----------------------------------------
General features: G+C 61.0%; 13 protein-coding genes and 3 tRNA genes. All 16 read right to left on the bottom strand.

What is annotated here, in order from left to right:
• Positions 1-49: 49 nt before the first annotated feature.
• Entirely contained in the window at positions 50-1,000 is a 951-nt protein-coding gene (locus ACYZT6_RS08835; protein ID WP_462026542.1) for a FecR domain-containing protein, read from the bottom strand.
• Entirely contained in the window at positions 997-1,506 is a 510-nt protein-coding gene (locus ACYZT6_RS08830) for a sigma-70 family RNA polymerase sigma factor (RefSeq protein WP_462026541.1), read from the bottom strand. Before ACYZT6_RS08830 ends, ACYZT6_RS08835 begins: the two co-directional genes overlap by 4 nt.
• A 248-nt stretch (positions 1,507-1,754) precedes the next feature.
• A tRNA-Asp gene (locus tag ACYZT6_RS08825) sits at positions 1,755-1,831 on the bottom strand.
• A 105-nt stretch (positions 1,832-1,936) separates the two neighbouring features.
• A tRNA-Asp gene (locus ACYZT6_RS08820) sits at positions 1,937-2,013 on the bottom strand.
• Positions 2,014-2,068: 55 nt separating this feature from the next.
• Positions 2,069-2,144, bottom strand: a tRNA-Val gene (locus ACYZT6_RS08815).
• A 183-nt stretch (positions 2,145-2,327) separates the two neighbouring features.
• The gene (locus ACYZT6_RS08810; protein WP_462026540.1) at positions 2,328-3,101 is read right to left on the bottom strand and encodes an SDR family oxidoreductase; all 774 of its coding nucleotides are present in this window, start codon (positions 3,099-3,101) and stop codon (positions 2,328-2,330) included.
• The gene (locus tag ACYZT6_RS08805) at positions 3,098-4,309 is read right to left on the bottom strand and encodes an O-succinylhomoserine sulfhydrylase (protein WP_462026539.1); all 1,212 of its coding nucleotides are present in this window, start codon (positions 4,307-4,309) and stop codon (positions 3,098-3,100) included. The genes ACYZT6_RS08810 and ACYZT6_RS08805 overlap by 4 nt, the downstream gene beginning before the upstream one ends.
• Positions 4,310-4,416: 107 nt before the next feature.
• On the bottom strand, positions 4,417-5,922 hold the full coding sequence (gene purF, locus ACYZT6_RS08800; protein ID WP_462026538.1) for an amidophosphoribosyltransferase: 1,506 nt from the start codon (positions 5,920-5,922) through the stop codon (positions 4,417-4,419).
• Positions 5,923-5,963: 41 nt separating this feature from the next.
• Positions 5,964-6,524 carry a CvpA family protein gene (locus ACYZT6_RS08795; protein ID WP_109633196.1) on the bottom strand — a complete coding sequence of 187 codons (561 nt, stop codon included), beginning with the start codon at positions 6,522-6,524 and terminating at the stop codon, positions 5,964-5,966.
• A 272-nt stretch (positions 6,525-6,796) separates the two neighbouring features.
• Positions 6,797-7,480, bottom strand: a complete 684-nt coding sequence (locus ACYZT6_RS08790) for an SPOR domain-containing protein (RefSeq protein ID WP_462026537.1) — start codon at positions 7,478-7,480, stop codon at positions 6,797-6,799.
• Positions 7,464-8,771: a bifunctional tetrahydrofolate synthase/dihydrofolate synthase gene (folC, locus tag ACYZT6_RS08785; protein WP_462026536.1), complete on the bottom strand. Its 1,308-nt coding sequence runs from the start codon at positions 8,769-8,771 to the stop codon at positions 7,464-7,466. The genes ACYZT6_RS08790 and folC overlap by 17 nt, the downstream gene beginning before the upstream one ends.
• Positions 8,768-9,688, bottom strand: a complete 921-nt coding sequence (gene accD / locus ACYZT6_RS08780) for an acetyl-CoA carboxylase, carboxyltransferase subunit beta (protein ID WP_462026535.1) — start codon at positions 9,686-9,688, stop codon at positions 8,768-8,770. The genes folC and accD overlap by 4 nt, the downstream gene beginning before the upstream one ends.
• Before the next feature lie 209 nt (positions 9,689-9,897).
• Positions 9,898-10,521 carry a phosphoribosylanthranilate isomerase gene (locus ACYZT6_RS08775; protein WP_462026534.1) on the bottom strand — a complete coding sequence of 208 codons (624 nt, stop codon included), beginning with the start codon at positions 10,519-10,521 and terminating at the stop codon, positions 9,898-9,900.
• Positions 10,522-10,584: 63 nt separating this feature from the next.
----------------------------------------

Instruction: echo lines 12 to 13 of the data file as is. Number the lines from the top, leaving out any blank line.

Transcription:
• A 183-nt stretch (positions 2,145-2,327) separates the two neighbouring features.
• The gene (locus ACYZT6_RS08810; protein WP_462026540.1) at positions 2,328-3,101 is read right to left on the bottom strand and encodes an SDR family oxidoreductase; all 774 of its coding nucleotides are present in this window, start codon (positions 3,099-3,101) and stop codon (positions 2,328-2,330) included.